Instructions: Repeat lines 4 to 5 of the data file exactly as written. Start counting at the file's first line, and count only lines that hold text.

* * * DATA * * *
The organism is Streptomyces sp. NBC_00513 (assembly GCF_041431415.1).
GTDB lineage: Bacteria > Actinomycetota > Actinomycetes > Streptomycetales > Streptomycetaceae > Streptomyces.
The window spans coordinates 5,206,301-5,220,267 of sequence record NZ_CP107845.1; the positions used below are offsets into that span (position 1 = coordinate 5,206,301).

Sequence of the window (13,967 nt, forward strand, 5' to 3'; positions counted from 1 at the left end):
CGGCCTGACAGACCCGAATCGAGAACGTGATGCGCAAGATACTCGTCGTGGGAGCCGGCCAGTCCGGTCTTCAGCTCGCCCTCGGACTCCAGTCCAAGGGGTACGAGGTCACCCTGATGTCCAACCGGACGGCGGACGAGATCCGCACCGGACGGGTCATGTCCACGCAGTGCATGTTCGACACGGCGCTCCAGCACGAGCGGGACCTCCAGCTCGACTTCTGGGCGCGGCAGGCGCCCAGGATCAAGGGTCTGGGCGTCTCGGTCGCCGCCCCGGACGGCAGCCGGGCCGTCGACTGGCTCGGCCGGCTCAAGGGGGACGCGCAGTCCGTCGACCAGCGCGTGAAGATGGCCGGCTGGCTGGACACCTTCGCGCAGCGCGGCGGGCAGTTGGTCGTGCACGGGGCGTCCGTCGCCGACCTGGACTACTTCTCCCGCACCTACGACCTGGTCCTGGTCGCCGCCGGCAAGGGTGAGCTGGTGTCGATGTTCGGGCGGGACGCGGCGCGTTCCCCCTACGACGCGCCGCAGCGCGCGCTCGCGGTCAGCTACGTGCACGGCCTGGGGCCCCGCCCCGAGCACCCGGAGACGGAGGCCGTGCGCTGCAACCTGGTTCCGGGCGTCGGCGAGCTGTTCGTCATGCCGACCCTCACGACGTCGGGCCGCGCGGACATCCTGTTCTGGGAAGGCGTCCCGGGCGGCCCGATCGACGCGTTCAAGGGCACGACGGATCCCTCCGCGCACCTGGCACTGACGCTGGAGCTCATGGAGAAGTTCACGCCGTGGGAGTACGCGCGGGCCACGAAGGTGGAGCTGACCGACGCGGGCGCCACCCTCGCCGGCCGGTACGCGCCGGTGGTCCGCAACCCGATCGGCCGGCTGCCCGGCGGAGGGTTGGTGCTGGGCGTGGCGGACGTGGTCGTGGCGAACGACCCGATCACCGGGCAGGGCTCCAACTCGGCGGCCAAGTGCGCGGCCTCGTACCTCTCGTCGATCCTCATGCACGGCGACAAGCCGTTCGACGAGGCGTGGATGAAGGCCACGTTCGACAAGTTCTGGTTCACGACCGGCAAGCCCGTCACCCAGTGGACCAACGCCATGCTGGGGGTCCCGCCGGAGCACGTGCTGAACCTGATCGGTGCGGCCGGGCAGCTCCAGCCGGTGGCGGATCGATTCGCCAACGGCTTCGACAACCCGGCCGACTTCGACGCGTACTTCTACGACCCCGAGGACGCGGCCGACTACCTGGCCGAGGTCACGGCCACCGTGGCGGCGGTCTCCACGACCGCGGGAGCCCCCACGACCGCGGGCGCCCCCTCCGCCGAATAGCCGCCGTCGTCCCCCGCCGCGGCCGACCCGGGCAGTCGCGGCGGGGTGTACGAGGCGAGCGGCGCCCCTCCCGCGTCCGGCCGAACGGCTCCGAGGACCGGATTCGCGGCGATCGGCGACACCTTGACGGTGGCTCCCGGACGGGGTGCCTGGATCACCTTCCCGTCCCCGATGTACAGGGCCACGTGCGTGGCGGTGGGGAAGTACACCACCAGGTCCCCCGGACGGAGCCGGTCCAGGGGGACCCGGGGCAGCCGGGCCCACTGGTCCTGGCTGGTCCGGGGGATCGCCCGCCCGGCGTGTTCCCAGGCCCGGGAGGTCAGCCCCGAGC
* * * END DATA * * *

Sequence of the window (13,967 nt, forward strand, 5' to 3'; positions counted from 1 at the left end):
CGGCCTGACAGACCCGAATCGAGAACGTGATGCGCAAGATACTCGTCGTGGGAGCCGGCCAGTCCGGTCTTCAGCTCGCCCTCGGACTCCAGTCCAAGGGGTACGAGGTCACCCTGATGTCCAACCGGACGGCGGACGAGATCCGCACCGGACGGGTCATGTCCACGCAGTGCATGTTCGACACGGCGCTCCAGCACGAGCGGGACCTCCAGCTCGACTTCTGGGCGCGGCAGGCGCCCAGGATCAAGGGTCTGGGCGTCTCGGTCGCCGCCCCGGACGGCAGCCGGGCCGTCGACTGGCTCGGCCGGCTCAAGGGGGACGCGCAGTCCGTCGACCAGCGCGTGAAGATGGCCGGCTGGCTGGACACCTTCGCGCAGCGCGGCGGGCAGTTGGTCGTGCACGGGGCGTCCGTCGCCGACCTGGACTACTTCTCCCGCACCTACGACCTGGTCCTGGTCGCCGCCGGCAAGGGTGAGCTGGTGTCGATGTTCGGGCGGGACGCGGCGCGTTCCCCCTACGACGCGCCGCAGCGCGCGCTCGCGGTCAGCTACGTGCACGGCCTGGGGCCCCGCCCCGAGCACCCGGAGACGGAGGCCGTGCGCTGCAACCTGGTTCCGGGCGTCGGCGAGCTGTTCGTCATGCCGACCCTCACGACGTCGGGCCGCGCGGACATCCTGTTCTGGGAAGGCGTCCCGGGCGGCCCGATCGACGCGTTCAAGGGCACGACGGATCCCTCCGCGCACCTGGCACTGACGCTGGAGCTCATGGAGAAGTTCACGCCGTGGGAGTACGCGCGGGCCACGAAGGTGGAGCTGACCGACGCGGGCGCCACCCTCGCCGGCCGGTACGCGCCGGTGGTCCGCAACCCGATCGGCCGGCTGCCCGGCGGAGGGTTGGTGCTGGGCGTGGCGGACGTGGTCGTGGCGAACGACCCGATCACCGGGCAGGGCTCCAACTCGGCGGCCAAGTGCGCGGCCTCGTACCTCTCGTCGATCCTCATGCACGGCGACAAGCCGTTCGACGAGGCGTGGATGAAGGCCACGTTCGACAAGTTCTGGTTCACGACCGGCAAGCCCGTCACCCAGTGGACCAACGCCATGCTGGGGGTCCCGCCGGAGCACGTGCTGAACCTGATCGGTGCGGCCGGGCAGCTCCAGCCGGTGGCGGATCGATTCGCCAACGGCTTCGACAACCCGGCCGACTTCGACGCGTACTTCTACGACCCCGAGGACGCGGCCGACTACCTGGCCGAGGTCACGGCCACCGTGGCGGCGGTCTCCACGACCGCGGGAGCCCCCACGACCGCGGGCGCCCCCTCCGCCGAATAGCCGCCGTCGTCCCCCGCCGCGGCCGACCCGGGCAGTCGCGGCGGGGTGTACGAGGCGAGCGGCGCCCCTCCCGCGTCCGGCCGAACGGCTCCGAGGACCGGATTCGCGGCGATCGGCGACACCTTGACGGTGGCTCCCGGACGGGGTGCCTGGATCACCTTCCCGTCCCCGATGTACAGGGCCACGTGCGTGGCGGTGGGGAAGTACACCACCAGGTCCCCCGGACGGAGCCGGTCCAGGGGGACCCGGGGCAGCCGGGCCCACTGGTCCTGGCTGGTCCGGGGGATCGCCCGCCCGGCGTGTTCCCAGGCCCGGGAGGTCAGCCCCGAGC